Make Sure That You are Prepared for Your Stay

The preparations that you need to make regarding your medications will depend upon whether or not they are approved. If a medication is not immediately approved, then you will need to discuss the safety of stopping it temporarily with your physician. In some cases, your physician may be able to recommend rehab-safe alternatives such as using a non-addictive form of the medication that provides similar results. If it is not safe for you to stop using a drug, then your physician may also be able to communicate this to the staff at the detox center so that they can develop a plan that helps you get treatment and stay on your medication.

In most cases, your medications should be approved if they are safe and deemed to be non-addictive. However, you still need to do some prep work to make sure that you can take it correctly. Start by making sure to refill any prescriptions that may run out during your stay in rehab. Typically, you are allowed to bring as much of the medication as you need for the entire stay, so you may need to request a new 30-day supply of the prescription if you are going for a longer stay. Keep in mind that it is always best for your recovery to continue without any interruptions. Having to leave rehab to seek a refill disrupts your treatment so be sure that you have everything you need when you show up for your admission.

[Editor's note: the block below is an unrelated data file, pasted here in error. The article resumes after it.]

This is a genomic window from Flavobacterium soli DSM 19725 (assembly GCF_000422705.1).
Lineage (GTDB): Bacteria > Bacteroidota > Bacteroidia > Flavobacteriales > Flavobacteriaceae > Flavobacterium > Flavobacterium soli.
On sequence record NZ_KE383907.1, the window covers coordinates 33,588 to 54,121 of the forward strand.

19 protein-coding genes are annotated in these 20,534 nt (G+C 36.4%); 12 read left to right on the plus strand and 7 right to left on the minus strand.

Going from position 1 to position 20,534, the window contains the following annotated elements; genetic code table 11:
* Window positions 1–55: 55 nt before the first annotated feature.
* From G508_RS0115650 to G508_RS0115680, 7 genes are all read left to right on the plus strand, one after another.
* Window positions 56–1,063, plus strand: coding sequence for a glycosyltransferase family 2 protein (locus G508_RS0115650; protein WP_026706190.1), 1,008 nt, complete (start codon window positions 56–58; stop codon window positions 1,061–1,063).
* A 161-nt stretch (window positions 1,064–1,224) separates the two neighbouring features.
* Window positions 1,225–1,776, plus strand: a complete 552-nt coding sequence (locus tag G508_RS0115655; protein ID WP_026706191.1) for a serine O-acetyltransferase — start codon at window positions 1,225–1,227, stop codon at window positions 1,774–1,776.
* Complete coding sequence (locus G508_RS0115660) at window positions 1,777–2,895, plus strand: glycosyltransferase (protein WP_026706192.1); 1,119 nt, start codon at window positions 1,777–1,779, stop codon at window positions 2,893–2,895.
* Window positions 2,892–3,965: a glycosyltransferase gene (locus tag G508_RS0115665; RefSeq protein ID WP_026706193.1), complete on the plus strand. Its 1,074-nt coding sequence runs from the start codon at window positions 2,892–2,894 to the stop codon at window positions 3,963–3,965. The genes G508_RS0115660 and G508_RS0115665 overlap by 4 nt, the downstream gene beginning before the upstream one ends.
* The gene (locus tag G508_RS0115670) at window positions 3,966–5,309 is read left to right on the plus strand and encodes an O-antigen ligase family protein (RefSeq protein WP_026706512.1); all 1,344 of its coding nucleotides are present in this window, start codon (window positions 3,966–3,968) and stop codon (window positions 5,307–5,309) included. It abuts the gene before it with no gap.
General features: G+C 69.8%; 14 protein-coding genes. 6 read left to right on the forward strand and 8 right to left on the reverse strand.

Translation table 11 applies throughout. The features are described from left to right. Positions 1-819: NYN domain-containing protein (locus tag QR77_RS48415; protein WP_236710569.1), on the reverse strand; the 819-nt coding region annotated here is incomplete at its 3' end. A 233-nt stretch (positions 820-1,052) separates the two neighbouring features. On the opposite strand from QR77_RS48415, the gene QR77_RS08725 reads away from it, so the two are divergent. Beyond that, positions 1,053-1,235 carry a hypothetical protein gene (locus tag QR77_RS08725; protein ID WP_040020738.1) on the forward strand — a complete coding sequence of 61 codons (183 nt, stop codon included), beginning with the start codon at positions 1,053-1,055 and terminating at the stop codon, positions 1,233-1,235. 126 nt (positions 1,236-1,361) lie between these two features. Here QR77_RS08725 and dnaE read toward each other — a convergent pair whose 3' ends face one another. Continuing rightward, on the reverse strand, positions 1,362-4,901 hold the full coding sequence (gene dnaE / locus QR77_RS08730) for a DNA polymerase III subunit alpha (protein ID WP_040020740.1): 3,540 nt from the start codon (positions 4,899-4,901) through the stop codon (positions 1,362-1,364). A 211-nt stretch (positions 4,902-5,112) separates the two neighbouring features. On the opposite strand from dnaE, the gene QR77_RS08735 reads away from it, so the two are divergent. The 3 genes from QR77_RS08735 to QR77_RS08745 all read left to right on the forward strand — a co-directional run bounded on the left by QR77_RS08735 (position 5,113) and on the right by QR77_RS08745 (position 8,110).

Understand How Medication is Administered at Rehab

The majority of drug rehab centers require you to bring all prescription medications in their original bottle with the label attached. This helps to prove that the medication is actually prescribed for you, and it helps the staff know how it is to be administered. Liquid medications are also preferred to be in a sealed container upon your arrival, and over-the-counter medications should be in unopened containers that clearly label what is inside.

As part of the intake process, the medications that you bring to the center will be examined and inventoried. They will then be carefully stored in a location that is only accessible to members of the staff who need access to administer it to you. When it is time for your medication, someone will help you get it out and take the correct dose. Keep in mind that you are responsible for reporting how any medications affect you as you progress through the program. For example, you need to self-report if you suspect that you are becoming dependent upon a medication that is prescribed so that the staff can take proper precautions to make sure that you do not transfer addictions. In most instances, however, you should not have a problem taking your normal medications in your treatment program.

Are you worried about whether or not you can continue to take your medication while you work on your recovery? Give our counselors a call today at 877-497-6180 so that we can help you find the right answers for your questions.